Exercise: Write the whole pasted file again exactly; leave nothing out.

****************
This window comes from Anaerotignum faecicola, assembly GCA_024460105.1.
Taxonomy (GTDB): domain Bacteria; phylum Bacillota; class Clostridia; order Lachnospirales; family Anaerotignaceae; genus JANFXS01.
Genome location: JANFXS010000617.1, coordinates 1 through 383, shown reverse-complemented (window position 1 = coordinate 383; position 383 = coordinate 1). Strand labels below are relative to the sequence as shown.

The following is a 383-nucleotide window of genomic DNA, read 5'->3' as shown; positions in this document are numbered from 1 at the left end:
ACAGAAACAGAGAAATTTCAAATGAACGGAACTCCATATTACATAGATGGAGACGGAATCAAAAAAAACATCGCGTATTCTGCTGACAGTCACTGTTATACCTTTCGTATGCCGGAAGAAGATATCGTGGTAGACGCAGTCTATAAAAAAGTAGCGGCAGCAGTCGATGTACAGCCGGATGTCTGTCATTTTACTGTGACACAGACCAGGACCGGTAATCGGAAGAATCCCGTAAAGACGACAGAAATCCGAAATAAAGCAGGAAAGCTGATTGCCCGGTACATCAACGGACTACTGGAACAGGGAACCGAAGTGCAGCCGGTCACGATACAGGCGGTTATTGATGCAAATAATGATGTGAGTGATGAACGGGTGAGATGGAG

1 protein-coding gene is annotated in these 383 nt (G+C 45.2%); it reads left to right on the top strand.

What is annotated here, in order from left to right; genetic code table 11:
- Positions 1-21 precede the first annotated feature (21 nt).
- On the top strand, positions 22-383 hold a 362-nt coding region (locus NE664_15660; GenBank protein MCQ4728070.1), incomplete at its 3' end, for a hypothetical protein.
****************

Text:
This window comes from Anaerotignum faecicola, assembly GCA_024460105.1.
Taxonomy (GTDB): domain Bacteria; phylum Bacillota; class Clostridia; order Lachnospirales; family Anaerotignaceae; genus JANFXS01.
Genome location: JANFXS010000617.1, coordinates 1 through 383, shown reverse-complemented (window position 1 = coordinate 383; position 383 = coordinate 1). Strand labels below are relative to the sequence as shown.

The following is a 383-nucleotide window of genomic DNA, read 5'->3' as shown; positions in this document are numbered from 1 at the left end:
ACAGAAACAGAGAAATTTCAAATGAACGGAACTCCATATTACATAGATGGAGACGGAATCAAAAAAAACATCGCGTATTCTGCTGACAGTCACTGTTATACCTTTCGTATGCCGGAAGAAGATATCGTGGTAGACGCAGTCTATAAAAAAGTAGCGGCAGCAGTCGATGTACAGCCGGATGTCTGTCATTTTACTGTGACACAGACCAGGACCGGTAATCGGAAGAATCCCGTAAAGACGACAGAAATCCGAAATAAAGCAGGAAAGCTGATTGCCCGGTACATCAACGGACTACTGGAACAGGGAACCGAAGTGCAGCCGGTCACGATACAGGCGGTTATTGATGCAAATAATGATGTGAGTGATGAACGGGTGAGATGGAG

1 protein-coding gene is annotated in these 383 nt (G+C 45.2%); it reads left to right on the top strand.

What is annotated here, in order from left to right; genetic code table 11:
- Positions 1-21 precede the first annotated feature (21 nt).
- On the top strand, positions 22-383 hold a 362-nt coding region (locus NE664_15660; GenBank protein MCQ4728070.1), incomplete at its 3' end, for a hypothetical protein.